At one time, this land served as a “gentleman's farm,” begun more than 150 years ago by a distant relative who planned to retire here at the age of 36 after making his fortune in the China trade. He built the grand Victorian estate house, now shared on the weekends by Nancy's family, her parents (who live here full time), and as many as seven dogs.
After a few years of growing grapes to supply nearby Sakonnet Vineyards, the Parkers decided it was time to try winemaking themselves. In the beginning, it was a small experiment: Nancy and her father sold their first 350 cases of chardonnay under a tent pitched alongside the vines. “People would come creeping down the lane, not sure what they'd find,” she says with a laugh. “But nearly all those people have been back.” Eventually, they honed their winemaking skills and began to think big.
Last year, Nancy and Bill converted the original 1870s-era stable into a rustic tasting room. It's a cheerful, straightforward spot, reflecting the family's honest and easygoing personality. A contented golden retriever lolls on the tasting room floor, hoping for a scrap of attention from visitors sipping the award-winning vidal blanc. Inside the barn, Nancy has displayed early photographs of the barn and grounds, along with antique carriages, wheelbarrows, and other farm relics.
Each weekend last summer, local jazz musicians performed, something that's certain to continue through the fall harvest, which is, says Nancy, one of the best times to visit the vineyard. “It's incredible to be here and just smell the fruit as it's brought in,” she says. Harvest time means not only picking the fruit for the following year's wine Â— and celebrating that with tractor rides, music, and other festivities Â— but also tasting the release of that year's vintage.
Which is not always easy. Last year's cabernet franc crop was much more lackluster than the 1999. A trip to the Loire Valley, though, inspired Nancy and Bill to try a different winemaking process. They also put the vintage in a sloped-shoulder Loire-style bottle to reflect the change. “This bottle shows that it's something different,” Nancy says.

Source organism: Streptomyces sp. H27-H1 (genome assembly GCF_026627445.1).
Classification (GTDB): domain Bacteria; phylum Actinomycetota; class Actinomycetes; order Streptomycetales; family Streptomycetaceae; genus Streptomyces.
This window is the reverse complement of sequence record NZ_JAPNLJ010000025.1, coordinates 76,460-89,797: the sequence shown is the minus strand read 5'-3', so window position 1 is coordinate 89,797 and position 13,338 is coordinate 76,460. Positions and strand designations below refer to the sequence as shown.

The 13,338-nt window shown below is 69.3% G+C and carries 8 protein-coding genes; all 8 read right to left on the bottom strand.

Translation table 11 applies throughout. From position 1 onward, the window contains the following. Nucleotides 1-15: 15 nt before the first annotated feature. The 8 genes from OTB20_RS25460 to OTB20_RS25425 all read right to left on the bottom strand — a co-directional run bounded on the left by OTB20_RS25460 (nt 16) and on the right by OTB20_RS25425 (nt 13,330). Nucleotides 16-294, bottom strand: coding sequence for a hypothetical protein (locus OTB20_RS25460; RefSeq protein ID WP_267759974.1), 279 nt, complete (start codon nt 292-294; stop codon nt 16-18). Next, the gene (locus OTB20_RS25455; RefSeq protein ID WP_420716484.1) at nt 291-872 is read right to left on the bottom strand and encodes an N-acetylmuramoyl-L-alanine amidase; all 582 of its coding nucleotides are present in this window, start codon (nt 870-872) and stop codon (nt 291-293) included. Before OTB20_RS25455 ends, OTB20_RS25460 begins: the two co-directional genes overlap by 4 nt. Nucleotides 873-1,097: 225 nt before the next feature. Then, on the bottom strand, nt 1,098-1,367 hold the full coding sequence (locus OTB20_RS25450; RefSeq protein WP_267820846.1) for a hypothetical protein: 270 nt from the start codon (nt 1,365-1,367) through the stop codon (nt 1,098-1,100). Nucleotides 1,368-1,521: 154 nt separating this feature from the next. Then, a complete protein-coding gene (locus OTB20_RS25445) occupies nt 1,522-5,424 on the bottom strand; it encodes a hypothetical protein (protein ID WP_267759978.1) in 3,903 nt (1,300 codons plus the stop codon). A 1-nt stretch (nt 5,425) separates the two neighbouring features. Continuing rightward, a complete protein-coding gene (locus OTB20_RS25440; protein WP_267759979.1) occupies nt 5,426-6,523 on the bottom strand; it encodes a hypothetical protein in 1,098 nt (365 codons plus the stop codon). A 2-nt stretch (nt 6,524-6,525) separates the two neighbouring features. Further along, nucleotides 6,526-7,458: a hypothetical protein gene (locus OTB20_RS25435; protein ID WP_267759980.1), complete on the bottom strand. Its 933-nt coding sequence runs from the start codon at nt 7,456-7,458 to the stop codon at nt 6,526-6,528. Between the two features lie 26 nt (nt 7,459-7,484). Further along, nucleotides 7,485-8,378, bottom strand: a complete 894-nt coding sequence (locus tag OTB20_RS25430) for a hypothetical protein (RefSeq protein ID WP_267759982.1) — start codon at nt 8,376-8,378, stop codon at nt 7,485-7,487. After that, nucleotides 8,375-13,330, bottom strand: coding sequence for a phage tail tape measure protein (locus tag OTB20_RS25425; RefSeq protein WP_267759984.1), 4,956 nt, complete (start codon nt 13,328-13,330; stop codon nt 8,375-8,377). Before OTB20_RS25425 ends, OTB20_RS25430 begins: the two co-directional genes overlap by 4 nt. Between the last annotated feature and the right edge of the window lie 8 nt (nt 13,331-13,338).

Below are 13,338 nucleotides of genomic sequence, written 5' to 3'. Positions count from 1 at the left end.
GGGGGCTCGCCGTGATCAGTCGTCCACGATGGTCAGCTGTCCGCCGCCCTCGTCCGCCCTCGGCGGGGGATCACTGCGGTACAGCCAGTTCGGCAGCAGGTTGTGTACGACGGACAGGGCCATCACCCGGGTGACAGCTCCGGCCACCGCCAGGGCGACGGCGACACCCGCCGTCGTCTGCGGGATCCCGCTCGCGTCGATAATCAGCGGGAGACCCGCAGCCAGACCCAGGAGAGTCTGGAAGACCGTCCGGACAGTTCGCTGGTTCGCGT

When she sips the 2000, she is noticeably disappointed that the flavors aren't as round as she had hoped. “We could have called it cabernet fran [sic],” Bill jokes, which cracks Nancy up and seems to make her feel better. The family's shared sense of humor and shared passion for wine are on display here; the signature labels depict the Victorian tiles in the entryway to the main house.
For the time being, Bill and Nancy are content to focus on improving the quality of their wines, expanding their marketing efforts, and tinkering with different grapes. Bill hopes that one day Greenvale will be able to produce a fine pinot noir, one of his favorites. For now, the wines are example enough of the potential of this little vineyard, with its beautiful, undulating acres and views of the ocean. “It's just tremendously satisfying,” says Nancy. “Our mission is simply to produce delicious wines and be able to conserve the land and the buildings too.”
What makes this corner of New England so interesting as a wine region Â— even more so than Long Island Â— is the unknown. No one is quite sure which varietals thrive here, though the vintners are quickly learning from their hits and misses. (At Greenvale, a mislabeled shipment of pinot noir posing as cabernet franc quickly established that the latter is much more adaptive, for example.) Greenvale and Newport are experimenting with merlot, while others are trying their hands at pinot gris, sauvignon blanc, and even dessert wines such as Sakonnet's ice wines and port. “It's about proving that southeastern New England can make wines that are just as good as any you'll find in the rest of the world,” says Newport's John Nunes. In other words, the possibilities are limitless.
For a visitor to the Heritage Farm Coast's wineries, it's about discovering a well-kept secret just an hour's drive from Boston. At the end of that road, the rewards are sweet.